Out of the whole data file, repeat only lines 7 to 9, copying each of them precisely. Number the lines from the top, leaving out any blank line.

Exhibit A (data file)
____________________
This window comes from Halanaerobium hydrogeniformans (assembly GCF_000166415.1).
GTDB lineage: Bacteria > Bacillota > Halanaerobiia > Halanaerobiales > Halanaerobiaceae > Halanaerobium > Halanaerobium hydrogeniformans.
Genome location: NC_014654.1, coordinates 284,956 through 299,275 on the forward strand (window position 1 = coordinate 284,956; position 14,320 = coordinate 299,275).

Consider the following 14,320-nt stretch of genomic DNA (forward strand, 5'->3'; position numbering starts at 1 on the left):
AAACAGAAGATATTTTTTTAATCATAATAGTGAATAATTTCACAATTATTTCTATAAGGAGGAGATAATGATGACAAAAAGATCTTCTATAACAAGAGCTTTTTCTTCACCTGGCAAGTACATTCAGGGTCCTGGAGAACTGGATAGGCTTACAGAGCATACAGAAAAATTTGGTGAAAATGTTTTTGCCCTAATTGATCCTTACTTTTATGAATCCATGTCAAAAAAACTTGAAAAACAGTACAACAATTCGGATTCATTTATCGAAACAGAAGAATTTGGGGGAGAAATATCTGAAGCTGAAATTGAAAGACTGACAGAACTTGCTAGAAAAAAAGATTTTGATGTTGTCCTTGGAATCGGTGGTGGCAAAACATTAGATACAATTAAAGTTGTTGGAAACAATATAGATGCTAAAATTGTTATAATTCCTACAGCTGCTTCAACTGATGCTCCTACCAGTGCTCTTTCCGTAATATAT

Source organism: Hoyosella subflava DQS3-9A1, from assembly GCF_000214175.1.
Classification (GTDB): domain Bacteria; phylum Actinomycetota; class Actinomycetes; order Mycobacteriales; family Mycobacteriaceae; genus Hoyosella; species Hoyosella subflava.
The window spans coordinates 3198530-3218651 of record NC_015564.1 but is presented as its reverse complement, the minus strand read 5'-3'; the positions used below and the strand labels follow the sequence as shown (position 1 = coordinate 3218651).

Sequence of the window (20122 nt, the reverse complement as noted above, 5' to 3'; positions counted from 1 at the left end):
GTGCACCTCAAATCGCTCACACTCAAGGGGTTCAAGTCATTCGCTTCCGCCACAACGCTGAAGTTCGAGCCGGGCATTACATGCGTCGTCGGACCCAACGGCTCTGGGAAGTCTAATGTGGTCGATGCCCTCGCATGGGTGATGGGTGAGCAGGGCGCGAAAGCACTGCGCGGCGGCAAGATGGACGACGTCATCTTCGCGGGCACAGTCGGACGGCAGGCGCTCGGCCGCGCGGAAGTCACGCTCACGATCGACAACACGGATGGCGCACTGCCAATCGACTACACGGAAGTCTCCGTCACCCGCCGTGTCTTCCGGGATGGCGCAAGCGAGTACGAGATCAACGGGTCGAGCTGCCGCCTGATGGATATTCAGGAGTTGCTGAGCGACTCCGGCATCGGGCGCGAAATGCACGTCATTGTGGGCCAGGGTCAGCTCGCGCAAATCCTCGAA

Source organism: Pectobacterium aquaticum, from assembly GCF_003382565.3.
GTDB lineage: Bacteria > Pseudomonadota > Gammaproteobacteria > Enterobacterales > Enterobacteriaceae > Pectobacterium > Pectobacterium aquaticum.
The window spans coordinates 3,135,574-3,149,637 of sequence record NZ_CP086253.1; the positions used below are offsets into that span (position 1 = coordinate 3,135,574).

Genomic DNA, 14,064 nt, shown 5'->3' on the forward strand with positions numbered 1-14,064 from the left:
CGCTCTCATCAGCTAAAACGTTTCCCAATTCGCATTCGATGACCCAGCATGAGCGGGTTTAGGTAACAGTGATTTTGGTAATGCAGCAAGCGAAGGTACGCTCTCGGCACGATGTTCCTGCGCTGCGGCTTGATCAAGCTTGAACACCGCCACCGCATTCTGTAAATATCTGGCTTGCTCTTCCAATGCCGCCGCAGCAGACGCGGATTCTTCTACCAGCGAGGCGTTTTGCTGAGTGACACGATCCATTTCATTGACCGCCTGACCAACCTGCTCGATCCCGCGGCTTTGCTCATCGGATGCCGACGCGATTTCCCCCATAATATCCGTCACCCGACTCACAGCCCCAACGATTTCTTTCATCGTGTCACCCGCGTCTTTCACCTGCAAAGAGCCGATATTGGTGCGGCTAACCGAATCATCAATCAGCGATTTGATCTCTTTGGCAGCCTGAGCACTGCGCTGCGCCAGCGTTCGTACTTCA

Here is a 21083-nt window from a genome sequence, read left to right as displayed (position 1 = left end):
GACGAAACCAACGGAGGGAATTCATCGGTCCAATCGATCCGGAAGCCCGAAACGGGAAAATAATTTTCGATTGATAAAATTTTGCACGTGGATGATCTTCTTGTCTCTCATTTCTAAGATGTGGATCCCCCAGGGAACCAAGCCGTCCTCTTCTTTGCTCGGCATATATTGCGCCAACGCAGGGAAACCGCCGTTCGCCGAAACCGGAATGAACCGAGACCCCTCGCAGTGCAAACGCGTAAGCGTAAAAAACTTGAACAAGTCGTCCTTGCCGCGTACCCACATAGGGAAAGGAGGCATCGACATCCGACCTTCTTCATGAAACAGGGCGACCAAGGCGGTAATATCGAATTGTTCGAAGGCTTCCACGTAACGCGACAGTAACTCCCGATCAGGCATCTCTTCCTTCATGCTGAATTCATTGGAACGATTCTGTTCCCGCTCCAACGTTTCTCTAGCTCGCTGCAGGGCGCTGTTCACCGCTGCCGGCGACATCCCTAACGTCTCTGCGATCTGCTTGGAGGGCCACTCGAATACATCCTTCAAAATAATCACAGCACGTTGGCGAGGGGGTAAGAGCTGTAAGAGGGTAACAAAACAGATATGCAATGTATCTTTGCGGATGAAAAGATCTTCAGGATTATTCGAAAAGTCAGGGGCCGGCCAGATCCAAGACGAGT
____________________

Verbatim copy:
Classification (GTDB): domain Bacteria; phylum Actinomycetota; class Actinomycetes; order Mycobacteriales; family Mycobacteriaceae; genus Hoyosella; species Hoyosella subflava.
The window spans coordinates 3198530-3218651 of record NC_015564.1 but is presented as its reverse complement, the minus strand read 5'-3'; the positions used below and the strand labels follow the sequence as shown (position 1 = coordinate 3218651).

Sequence of the window (20122 nt, the reverse complement as noted above, 5' to 3'; positions counted from 1 at the left end):